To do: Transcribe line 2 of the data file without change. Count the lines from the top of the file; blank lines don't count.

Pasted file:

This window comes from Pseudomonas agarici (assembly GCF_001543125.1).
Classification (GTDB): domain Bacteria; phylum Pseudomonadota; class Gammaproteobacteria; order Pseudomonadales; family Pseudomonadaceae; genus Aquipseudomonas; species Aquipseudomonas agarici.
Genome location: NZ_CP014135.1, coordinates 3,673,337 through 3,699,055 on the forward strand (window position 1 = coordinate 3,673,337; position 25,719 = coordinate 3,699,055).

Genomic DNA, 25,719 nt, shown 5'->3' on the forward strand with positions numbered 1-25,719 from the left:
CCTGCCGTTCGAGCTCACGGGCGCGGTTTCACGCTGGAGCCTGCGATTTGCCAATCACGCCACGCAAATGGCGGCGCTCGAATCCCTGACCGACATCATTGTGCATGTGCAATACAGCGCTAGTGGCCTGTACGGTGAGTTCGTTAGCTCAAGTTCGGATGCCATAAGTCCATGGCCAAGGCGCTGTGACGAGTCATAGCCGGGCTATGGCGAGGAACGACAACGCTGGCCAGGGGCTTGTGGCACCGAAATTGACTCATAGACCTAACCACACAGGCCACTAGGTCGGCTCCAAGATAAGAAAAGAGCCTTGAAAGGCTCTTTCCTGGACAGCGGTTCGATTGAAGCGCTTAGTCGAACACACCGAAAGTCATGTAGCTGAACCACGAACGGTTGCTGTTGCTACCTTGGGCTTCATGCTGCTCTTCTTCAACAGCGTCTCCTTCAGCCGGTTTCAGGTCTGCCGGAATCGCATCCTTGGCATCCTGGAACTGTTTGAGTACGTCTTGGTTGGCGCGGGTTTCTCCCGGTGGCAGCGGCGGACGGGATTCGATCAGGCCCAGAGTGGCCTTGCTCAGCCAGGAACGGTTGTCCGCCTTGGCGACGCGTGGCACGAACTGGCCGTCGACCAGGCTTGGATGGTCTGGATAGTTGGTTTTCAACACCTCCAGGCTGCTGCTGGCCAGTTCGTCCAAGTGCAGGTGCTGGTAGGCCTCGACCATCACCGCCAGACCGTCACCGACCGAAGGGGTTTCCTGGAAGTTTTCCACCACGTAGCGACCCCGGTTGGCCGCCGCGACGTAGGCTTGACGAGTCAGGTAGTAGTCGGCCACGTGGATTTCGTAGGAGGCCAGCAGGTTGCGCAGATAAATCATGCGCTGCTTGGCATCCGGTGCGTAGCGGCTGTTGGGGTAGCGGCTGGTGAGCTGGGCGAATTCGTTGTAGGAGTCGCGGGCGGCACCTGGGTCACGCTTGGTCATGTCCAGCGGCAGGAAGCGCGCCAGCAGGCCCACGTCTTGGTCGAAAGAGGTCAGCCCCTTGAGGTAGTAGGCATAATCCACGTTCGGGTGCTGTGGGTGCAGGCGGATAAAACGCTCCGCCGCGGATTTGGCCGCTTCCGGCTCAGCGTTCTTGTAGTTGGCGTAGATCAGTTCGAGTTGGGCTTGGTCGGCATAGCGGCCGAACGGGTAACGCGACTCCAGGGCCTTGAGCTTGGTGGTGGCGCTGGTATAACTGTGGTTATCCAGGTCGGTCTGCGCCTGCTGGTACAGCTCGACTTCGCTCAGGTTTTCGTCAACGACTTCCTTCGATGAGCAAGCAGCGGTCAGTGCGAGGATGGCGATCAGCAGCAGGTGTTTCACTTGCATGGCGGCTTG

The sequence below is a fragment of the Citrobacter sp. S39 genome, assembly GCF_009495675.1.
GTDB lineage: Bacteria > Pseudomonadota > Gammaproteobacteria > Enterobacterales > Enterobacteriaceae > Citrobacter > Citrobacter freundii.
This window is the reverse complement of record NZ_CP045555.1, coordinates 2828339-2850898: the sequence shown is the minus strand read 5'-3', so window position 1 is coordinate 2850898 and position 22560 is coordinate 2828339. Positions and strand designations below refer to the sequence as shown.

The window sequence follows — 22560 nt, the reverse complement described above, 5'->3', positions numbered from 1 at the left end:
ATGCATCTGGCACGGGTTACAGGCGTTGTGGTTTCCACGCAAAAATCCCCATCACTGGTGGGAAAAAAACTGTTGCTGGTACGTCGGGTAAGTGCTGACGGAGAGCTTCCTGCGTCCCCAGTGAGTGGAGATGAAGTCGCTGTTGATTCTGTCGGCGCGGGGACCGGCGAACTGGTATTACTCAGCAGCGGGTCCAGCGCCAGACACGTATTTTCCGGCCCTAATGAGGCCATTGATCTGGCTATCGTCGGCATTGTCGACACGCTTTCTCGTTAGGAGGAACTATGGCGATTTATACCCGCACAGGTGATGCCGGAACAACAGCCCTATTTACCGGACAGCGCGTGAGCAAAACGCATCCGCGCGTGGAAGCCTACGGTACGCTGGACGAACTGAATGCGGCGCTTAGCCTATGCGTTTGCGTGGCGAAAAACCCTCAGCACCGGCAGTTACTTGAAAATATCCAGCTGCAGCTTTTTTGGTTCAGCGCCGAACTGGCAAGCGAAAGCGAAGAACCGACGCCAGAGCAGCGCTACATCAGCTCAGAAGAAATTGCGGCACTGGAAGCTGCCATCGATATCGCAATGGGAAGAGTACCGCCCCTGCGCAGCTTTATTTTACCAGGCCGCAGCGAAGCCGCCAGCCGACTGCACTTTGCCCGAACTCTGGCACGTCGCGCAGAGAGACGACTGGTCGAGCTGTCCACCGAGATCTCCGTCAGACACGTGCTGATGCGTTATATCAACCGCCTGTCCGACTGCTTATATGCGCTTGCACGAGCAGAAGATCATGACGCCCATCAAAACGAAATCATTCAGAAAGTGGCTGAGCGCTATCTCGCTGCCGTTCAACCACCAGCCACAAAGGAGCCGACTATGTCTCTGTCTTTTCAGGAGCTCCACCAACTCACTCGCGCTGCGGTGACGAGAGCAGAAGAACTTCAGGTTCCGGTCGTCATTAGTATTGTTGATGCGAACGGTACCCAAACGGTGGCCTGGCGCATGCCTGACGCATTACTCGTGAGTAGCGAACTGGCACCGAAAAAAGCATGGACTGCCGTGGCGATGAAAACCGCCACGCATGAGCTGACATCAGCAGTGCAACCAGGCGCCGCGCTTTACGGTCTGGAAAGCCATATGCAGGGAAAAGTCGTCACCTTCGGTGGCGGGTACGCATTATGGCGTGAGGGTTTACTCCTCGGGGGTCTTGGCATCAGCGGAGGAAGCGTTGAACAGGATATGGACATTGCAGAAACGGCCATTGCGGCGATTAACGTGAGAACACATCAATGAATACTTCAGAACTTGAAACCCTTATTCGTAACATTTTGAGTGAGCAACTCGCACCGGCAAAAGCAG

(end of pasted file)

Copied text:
Classification (GTDB): domain Bacteria; phylum Pseudomonadota; class Gammaproteobacteria; order Pseudomonadales; family Pseudomonadaceae; genus Aquipseudomonas; species Aquipseudomonas agarici.